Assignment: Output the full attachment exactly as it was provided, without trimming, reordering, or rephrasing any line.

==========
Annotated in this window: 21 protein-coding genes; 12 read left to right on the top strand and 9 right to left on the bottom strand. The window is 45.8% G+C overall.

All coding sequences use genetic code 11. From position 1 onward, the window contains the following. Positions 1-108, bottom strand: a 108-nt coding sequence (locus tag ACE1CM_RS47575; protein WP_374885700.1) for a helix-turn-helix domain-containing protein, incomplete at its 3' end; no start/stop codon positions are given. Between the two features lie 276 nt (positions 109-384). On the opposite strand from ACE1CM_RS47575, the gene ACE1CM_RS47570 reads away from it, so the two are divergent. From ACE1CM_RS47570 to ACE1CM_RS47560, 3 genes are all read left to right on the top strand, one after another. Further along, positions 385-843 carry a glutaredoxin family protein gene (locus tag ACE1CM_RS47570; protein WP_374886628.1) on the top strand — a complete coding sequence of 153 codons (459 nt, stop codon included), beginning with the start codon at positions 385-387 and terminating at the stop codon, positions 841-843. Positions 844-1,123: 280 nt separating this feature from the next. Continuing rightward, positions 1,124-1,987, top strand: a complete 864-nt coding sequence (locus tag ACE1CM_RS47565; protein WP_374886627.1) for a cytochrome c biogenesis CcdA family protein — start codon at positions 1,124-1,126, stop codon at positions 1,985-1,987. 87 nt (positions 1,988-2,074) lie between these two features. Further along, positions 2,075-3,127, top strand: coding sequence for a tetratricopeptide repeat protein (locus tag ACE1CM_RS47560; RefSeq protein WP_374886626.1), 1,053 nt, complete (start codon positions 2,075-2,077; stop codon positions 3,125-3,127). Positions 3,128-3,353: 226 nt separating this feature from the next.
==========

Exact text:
Annotated in this window: 21 protein-coding genes; 12 read left to right on the top strand and 9 right to left on the bottom strand. The window is 45.8% G+C overall.

All coding sequences use genetic code 11. From position 1 onward, the window contains the following. Positions 1-108, bottom strand: a 108-nt coding sequence (locus tag ACE1CM_RS47575; protein WP_374885700.1) for a helix-turn-helix domain-containing protein, incomplete at its 3' end; no start/stop codon positions are given. Between the two features lie 276 nt (positions 109-384). On the opposite strand from ACE1CM_RS47575, the gene ACE1CM_RS47570 reads away from it, so the two are divergent. From ACE1CM_RS47570 to ACE1CM_RS47560, 3 genes are all read left to right on the top strand, one after another. Further along, positions 385-843 carry a glutaredoxin family protein gene (locus tag ACE1CM_RS47570; protein WP_374886628.1) on the top strand — a complete coding sequence of 153 codons (459 nt, stop codon included), beginning with the start codon at positions 385-387 and terminating at the stop codon, positions 841-843. Positions 844-1,123: 280 nt separating this feature from the next. Continuing rightward, positions 1,124-1,987, top strand: a complete 864-nt coding sequence (locus tag ACE1CM_RS47565; protein WP_374886627.1) for a cytochrome c biogenesis CcdA family protein — start codon at positions 1,124-1,126, stop codon at positions 1,985-1,987. 87 nt (positions 1,988-2,074) lie between these two features. Further along, positions 2,075-3,127, top strand: coding sequence for a tetratricopeptide repeat protein (locus tag ACE1CM_RS47560; RefSeq protein WP_374886626.1), 1,053 nt, complete (start codon positions 2,075-2,077; stop codon positions 3,125-3,127). Positions 3,128-3,353: 226 nt separating this feature from the next.